Tue, 23 Apr 2019

Rituals for Rain: Legacy of Drought in Eastern Iran

Iran Front Page
24 Mar 2019, 04:13 GMT+10

Since a long time ago, South Khorasan province in eastern Iran has been home to numerous rituals where locals pray for rain.

The culture of people in the eastern Iranian province of South Khorasan is littered with beliefs and customs which have their roots in the drought gripping this land. In fact, those beliefs and traditions emerged when residents saw they were defenceless in the face of the natures wrath.

The significant value of rain, especially for farmers and stockbreeders, has caused them to always have their eyes on the sky waiting for rain.

The ritual where locals requested rain in South Khorasan often had a religious touch. The rite featured people worshipping God Almighty and asking Him to send down rain. Special prayers were said in the ritual where people usually fasted for three days. They would say prayers led by Imams in the desert and under the sky, requesting God to give them rain.

South Khorasan has always faced the issue of drought and a lack of rain. Since the past, rituals where people would pray for rain have been held, given the little rainfall in the province, says Mofid Shateri, a university professor.

Interesting customs and traditions in this province show that locals have always been longing for rain, he says.

The academic noted the most important and interesting ritual where locals requested rain was called the Ataloo Doll.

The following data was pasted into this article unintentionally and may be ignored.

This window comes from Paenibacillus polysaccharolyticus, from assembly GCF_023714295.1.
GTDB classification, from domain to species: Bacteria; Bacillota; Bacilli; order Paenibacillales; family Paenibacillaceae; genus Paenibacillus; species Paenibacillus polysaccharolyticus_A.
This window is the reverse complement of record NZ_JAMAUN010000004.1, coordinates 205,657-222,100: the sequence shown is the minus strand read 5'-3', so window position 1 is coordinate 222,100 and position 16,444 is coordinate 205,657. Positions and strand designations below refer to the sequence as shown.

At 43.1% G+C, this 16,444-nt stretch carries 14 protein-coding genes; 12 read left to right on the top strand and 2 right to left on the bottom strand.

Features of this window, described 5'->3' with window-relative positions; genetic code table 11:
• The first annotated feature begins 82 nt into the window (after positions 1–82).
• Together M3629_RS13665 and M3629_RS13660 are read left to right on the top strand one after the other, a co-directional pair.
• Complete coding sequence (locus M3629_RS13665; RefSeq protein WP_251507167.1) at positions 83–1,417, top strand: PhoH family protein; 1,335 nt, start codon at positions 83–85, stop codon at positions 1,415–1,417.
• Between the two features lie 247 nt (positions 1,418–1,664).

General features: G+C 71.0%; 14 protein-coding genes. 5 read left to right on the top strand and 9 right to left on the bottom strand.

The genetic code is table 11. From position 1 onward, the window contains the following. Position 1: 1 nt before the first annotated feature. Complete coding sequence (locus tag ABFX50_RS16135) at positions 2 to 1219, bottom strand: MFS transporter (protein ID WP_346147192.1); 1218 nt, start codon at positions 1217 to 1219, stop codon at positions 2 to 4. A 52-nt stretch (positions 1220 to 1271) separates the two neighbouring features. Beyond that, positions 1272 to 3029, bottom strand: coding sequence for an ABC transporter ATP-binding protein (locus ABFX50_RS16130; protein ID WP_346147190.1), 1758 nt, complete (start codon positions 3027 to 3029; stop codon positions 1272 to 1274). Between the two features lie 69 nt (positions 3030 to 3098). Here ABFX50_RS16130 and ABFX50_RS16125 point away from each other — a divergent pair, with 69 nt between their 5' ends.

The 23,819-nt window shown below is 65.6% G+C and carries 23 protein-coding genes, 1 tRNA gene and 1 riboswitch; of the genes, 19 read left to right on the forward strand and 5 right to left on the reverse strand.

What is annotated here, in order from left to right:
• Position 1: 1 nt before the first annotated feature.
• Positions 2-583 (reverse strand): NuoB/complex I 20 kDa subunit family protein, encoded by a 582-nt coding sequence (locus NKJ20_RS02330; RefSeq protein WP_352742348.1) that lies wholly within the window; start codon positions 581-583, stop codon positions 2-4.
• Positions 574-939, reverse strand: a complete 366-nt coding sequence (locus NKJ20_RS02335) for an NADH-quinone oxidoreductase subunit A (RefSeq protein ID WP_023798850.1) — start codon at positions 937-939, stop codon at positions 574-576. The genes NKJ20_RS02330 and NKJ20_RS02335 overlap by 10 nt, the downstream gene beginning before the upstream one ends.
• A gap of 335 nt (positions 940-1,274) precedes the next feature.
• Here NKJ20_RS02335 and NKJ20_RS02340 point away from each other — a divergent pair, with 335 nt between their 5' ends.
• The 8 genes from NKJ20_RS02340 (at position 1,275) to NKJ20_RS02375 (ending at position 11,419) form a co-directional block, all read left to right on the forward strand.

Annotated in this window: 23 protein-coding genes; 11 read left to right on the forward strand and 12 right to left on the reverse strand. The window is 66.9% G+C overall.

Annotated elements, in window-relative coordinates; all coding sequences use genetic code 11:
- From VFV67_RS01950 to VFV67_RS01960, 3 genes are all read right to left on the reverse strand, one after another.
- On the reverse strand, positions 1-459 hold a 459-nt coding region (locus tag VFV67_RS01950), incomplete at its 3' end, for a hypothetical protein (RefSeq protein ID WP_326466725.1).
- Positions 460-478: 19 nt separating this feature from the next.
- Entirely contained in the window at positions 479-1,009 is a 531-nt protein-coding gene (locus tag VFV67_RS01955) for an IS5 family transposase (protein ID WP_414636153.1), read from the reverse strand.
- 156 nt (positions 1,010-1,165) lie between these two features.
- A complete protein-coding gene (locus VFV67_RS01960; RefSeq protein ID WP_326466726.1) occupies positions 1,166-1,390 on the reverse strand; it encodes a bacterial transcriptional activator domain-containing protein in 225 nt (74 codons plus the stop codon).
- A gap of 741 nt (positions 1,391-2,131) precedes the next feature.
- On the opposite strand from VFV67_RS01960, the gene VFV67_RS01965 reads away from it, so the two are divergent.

It has been years that this rite has not been performed, or is rarely held in some villages in the years marked by severe drought, he says.

The following are some of the rituals where people would ask for rain.

During the drought season, the youth would make a doll named Ataloo Mataloo out of wood and dress it in old and worn-out clothes. Then they would hold the doll in their hands and walk through alleys and usually sit down outside the homes of the wealthy and sang, in chorus, a rhythmic song asking for rain.

Ataloo Mataloo is one of special rain-asking rituals in South Khorasan province and has been registered on Irans National Intellectual Property List.

It is another ritual in South Khorasan whereby people would ask for rain. In this rite, locals would go to a ditch in their village during drought and pick up a rock inside the ditch. They would take the so-called Darnak Darnakoo Rock back to the village and believed the move would make it rain.

The Qaen city located in the provincial country of Qaenat is home to an area named Farrokhabad Gate where the Rain Prayer Mosque is built. It has a very big underground water storage chamber. During the drought season, wheat would be collected from locals homes and brought to the chamber. Then they would cook meals and give them away as votive food while praying for rain.

Currently, too, week-long prayers and worship rituals are held at this mosque during most years whereby people pray for rain.

During the years when there is no rain, seven popular people whose names are Fatemeh are chosen. They should bring seven pebbles from seven springs. Then in a special ceremony, they would take the lead followed by other local women and walk toward a holy shrine in the vicinity of the village and sit around the mausoleum and recite prayers to the seven pebbles and cry. The rite possibly originates from the Old Testament which says women sobbed while sowing seeds and believed shedding tears would bring rain.

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